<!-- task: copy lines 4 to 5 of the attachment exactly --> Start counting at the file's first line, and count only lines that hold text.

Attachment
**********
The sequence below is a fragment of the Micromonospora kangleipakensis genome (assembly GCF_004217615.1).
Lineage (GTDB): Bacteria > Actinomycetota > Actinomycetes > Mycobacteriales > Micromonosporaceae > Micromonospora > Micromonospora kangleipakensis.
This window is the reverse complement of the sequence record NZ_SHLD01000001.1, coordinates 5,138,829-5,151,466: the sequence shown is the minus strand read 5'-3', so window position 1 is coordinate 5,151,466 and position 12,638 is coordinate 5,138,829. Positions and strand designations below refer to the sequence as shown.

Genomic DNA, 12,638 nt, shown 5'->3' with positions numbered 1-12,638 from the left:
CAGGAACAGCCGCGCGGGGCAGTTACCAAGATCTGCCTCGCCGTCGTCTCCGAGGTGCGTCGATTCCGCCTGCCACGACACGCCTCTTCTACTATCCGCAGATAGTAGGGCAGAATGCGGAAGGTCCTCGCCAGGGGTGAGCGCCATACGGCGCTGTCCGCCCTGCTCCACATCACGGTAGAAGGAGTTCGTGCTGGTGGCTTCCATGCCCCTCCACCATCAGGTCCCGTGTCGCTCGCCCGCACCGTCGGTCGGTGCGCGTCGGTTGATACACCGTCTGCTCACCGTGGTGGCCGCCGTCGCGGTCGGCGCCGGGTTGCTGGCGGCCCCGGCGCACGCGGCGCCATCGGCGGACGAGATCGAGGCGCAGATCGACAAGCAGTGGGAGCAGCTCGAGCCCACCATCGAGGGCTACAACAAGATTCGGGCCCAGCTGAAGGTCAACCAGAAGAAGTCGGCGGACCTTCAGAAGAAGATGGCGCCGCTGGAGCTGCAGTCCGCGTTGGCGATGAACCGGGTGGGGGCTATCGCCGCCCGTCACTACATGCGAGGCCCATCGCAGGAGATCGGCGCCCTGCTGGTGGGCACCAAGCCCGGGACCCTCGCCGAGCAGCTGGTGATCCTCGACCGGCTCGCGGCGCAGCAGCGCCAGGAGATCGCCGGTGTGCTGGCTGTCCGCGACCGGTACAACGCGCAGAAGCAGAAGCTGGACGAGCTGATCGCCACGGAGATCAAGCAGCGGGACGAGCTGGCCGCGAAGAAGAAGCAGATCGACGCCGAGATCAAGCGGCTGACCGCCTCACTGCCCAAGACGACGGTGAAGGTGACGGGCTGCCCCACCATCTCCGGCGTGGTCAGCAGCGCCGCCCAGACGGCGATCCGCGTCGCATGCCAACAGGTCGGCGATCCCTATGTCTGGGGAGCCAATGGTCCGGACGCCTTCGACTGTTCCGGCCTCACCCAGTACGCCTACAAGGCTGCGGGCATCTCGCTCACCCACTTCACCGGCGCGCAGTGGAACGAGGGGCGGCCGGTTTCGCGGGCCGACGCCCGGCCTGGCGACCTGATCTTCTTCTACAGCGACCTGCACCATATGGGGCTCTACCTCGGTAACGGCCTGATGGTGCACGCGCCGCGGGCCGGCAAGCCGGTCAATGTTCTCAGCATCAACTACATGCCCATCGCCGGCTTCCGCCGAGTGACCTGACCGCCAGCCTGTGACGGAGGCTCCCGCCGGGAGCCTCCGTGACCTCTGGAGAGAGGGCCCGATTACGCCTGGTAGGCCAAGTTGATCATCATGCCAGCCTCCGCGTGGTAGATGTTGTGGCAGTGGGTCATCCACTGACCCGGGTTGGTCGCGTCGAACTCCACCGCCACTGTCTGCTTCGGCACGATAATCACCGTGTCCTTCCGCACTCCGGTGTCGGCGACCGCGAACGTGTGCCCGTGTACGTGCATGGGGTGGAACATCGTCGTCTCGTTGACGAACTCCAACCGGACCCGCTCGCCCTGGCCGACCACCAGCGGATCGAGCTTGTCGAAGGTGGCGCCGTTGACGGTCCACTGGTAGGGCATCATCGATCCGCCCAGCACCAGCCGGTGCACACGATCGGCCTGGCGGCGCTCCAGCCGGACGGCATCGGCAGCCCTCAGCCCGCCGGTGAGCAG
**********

Genomic DNA, 12,638 nt, shown 5'->3' with positions numbered 1-12,638 from the left:
CAGGAACAGCCGCGCGGGGCAGTTACCAAGATCTGCCTCGCCGTCGTCTCCGAGGTGCGTCGATTCCGCCTGCCACGACACGCCTCTTCTACTATCCGCAGATAGTAGGGCAGAATGCGGAAGGTCCTCGCCAGGGGTGAGCGCCATACGGCGCTGTCCGCCCTGCTCCACATCACGGTAGAAGGAGTTCGTGCTGGTGGCTTCCATGCCCCTCCACCATCAGGTCCCGTGTCGCTCGCCCGCACCGTCGGTCGGTGCGCGTCGGTTGATACACCGTCTGCTCACCGTGGTGGCCGCCGTCGCGGTCGGCGCCGGGTTGCTGGCGGCCCCGGCGCACGCGGCGCCATCGGCGGACGAGATCGAGGCGCAGATCGACAAGCAGTGGGAGCAGCTCGAGCCCACCATCGAGGGCTACAACAAGATTCGGGCCCAGCTGAAGGTCAACCAGAAGAAGTCGGCGGACCTTCAGAAGAAGATGGCGCCGCTGGAGCTGCAGTCCGCGTTGGCGATGAACCGGGTGGGGGCTATCGCCGCCCGTCACTACATGCGAGGCCCATCGCAGGAGATCGGCGCCCTGCTGGTGGGCACCAAGCCCGGGACCCTCGCCGAGCAGCTGGTGATCCTCGACCGGCTCGCGGCGCAGCAGCGCCAGGAGATCGCCGGTGTGCTGGCTGTCCGCGACCGGTACAACGCGCAGAAGCAGAAGCTGGACGAGCTGATCGCCACGGAGATCAAGCAGCGGGACGAGCTGGCCGCGAAGAAGAAGCAGATCGACGCCGAGATCAAGCGGCTGACCGCCTCACTGCCCAAGACGACGGTGAAGGTGACGGGCTGCCCCACCATCTCCGGCGTGGTCAGCAGCGCCGCCCAGACGGCGATCCGCGTCGCATGCCAACAGGTCGGCGATCCCTATGTCTGGGGAGCCAATGGTCCGGACGCCTTCGACTGTTCCGGCCTCACCCAGTACGCCTACAAGGCTGCGGGCATCTCGCTCACCCACTTCACCGGCGCGCAGTGGAACGAGGGGCGGCCGGTTTCGCGGGCCGACGCCCGGCCTGGCGACCTGATCTTCTTCTACAGCGACCTGCACCATATGGGGCTCTACCTCGGTAACGGCCTGATGGTGCACGCGCCGCGGGCCGGCAAGCCGGTCAATGTTCTCAGCATCAACTACATGCCCATCGCCGGCTTCCGCCGAGTGACCTGACCGCCAGCCTGTGACGGAGGCTCCCGCCGGGAGCCTCCGTGACCTCTGGAGAGAGGGCCCGATTACGCCTGGTAGGCCAAGTTGATCATCATGCCAGCCTCCGCGTGGTAGATGTTGTGGCAGTGGGTCATCCACTGACCCGGGTTGGTCGCGTCGAACTCCACCGCCACTGTCTGCTTCGGCACGATAATCACCGTGTCCTTCCGCACTCCGGTGTCGGCGACCGCGAACGTGTGCCCGTGTACGTGCATGGGGTGGAACATCGTCGTCTCGTTGACGAACTCCAACCGGACCCGCTCGCCCTGGCCGACCACCAGCGGATCGAGCTTGTCGAAGGTGGCGCCGTTGACGGTCCACTGGTAGGGCATCATCGATCCGCCCAGCACCAGCCGGTGCACACGATCGGCCTGGCGGCGCTCCAGCCGGACGGCATCGGCAGCCCTCAGCCCGCCGGTGAGCAG